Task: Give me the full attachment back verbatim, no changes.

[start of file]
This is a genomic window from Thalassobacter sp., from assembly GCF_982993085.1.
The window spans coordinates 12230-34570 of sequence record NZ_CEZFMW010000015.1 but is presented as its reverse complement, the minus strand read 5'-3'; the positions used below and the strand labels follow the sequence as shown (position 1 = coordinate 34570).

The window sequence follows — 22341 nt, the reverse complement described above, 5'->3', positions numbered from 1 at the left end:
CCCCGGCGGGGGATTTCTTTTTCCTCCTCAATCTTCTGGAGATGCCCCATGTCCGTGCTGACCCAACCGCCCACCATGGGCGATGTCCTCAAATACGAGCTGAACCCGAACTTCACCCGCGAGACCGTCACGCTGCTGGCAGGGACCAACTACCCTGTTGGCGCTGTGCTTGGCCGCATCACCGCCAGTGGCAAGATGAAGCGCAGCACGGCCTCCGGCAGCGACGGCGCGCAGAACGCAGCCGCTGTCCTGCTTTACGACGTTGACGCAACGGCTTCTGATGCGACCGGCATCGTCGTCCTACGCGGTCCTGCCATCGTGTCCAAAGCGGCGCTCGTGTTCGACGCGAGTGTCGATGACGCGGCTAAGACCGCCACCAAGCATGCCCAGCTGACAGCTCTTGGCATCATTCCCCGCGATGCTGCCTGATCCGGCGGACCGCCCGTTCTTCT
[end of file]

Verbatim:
This is a genomic window from Thalassobacter sp., from assembly GCF_982993085.1.
The window spans coordinates 12230-34570 of sequence record NZ_CEZFMW010000015.1 but is presented as its reverse complement, the minus strand read 5'-3'; the positions used below and the strand labels follow the sequence as shown (position 1 = coordinate 34570).

The window sequence follows — 22341 nt, the reverse complement described above, 5'->3', positions numbered from 1 at the left end:
CCCCGGCGGGGGATTTCTTTTTCCTCCTCAATCTTCTGGAGATGCCCCATGTCCGTGCTGACCCAACCGCCCACCATGGGCGATGTCCTCAAATACGAGCTGAACCCGAACTTCACCCGCGAGACCGTCACGCTGCTGGCAGGGACCAACTACCCTGTTGGCGCTGTGCTTGGCCGCATCACCGCCAGTGGCAAGATGAAGCGCAGCACGGCCTCCGGCAGCGACGGCGCGCAGAACGCAGCCGCTGTCCTGCTTTACGACGTTGACGCAACGGCTTCTGATGCGACCGGCATCGTCGTCCTACGCGGTCCTGCCATCGTGTCCAAAGCGGCGCTCGTGTTCGACGCGAGTGTCGATGACGCGGCTAAGACCGCCACCAAGCATGCCCAGCTGACAGCTCTTGGCATCATTCCCCGCGATGCTGCCTGATCCGGCGGACCGCCCGTTCTTCT